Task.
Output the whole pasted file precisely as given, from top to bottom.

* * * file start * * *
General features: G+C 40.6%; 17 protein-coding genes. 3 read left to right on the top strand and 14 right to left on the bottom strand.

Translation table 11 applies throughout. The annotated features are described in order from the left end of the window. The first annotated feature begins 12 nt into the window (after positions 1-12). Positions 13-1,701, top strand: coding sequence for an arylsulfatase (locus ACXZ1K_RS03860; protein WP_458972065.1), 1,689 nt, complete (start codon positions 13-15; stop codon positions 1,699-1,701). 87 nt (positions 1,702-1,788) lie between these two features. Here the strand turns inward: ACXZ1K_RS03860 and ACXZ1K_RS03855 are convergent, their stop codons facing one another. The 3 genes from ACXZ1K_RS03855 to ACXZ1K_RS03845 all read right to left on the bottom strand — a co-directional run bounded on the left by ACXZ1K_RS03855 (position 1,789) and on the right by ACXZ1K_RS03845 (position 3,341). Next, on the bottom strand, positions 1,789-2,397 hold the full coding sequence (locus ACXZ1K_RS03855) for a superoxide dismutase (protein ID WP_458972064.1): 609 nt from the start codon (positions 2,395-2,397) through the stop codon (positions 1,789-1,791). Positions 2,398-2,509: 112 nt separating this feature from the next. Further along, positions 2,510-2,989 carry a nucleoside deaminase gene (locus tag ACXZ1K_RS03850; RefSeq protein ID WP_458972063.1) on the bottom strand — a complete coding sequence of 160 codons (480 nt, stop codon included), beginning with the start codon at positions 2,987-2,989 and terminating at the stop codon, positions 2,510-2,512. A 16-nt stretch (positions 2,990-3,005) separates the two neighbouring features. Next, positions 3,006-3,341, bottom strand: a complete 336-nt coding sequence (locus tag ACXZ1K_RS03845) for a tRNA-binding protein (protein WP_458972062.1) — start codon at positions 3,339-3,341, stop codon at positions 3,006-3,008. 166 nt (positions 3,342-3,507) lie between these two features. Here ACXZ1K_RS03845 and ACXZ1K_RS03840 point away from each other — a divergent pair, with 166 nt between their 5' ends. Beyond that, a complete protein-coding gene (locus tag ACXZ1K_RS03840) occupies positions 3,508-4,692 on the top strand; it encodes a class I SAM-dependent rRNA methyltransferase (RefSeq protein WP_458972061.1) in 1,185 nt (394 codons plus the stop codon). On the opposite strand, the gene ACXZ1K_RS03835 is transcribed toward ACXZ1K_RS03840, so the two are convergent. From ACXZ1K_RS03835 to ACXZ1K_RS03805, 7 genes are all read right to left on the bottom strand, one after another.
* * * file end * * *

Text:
General features: G+C 40.6%; 17 protein-coding genes. 3 read left to right on the top strand and 14 right to left on the bottom strand.

Translation table 11 applies throughout. The annotated features are described in order from the left end of the window. The first annotated feature begins 12 nt into the window (after positions 1-12). Positions 13-1,701, top strand: coding sequence for an arylsulfatase (locus ACXZ1K_RS03860; protein WP_458972065.1), 1,689 nt, complete (start codon positions 13-15; stop codon positions 1,699-1,701). 87 nt (positions 1,702-1,788) lie between these two features. Here the strand turns inward: ACXZ1K_RS03860 and ACXZ1K_RS03855 are convergent, their stop codons facing one another. The 3 genes from ACXZ1K_RS03855 to ACXZ1K_RS03845 all read right to left on the bottom strand — a co-directional run bounded on the left by ACXZ1K_RS03855 (position 1,789) and on the right by ACXZ1K_RS03845 (position 3,341). Next, on the bottom strand, positions 1,789-2,397 hold the full coding sequence (locus ACXZ1K_RS03855) for a superoxide dismutase (protein ID WP_458972064.1): 609 nt from the start codon (positions 2,395-2,397) through the stop codon (positions 1,789-1,791). Positions 2,398-2,509: 112 nt separating this feature from the next. Further along, positions 2,510-2,989 carry a nucleoside deaminase gene (locus tag ACXZ1K_RS03850; RefSeq protein ID WP_458972063.1) on the bottom strand — a complete coding sequence of 160 codons (480 nt, stop codon included), beginning with the start codon at positions 2,987-2,989 and terminating at the stop codon, positions 2,510-2,512. A 16-nt stretch (positions 2,990-3,005) separates the two neighbouring features. Next, positions 3,006-3,341, bottom strand: a complete 336-nt coding sequence (locus tag ACXZ1K_RS03845) for a tRNA-binding protein (protein WP_458972062.1) — start codon at positions 3,339-3,341, stop codon at positions 3,006-3,008. 166 nt (positions 3,342-3,507) lie between these two features. Here ACXZ1K_RS03845 and ACXZ1K_RS03840 point away from each other — a divergent pair, with 166 nt between their 5' ends. Beyond that, a complete protein-coding gene (locus tag ACXZ1K_RS03840) occupies positions 3,508-4,692 on the top strand; it encodes a class I SAM-dependent rRNA methyltransferase (RefSeq protein WP_458972061.1) in 1,185 nt (394 codons plus the stop codon). On the opposite strand, the gene ACXZ1K_RS03835 is transcribed toward ACXZ1K_RS03840, so the two are convergent. From ACXZ1K_RS03835 to ACXZ1K_RS03805, 7 genes are all read right to left on the bottom strand, one after another.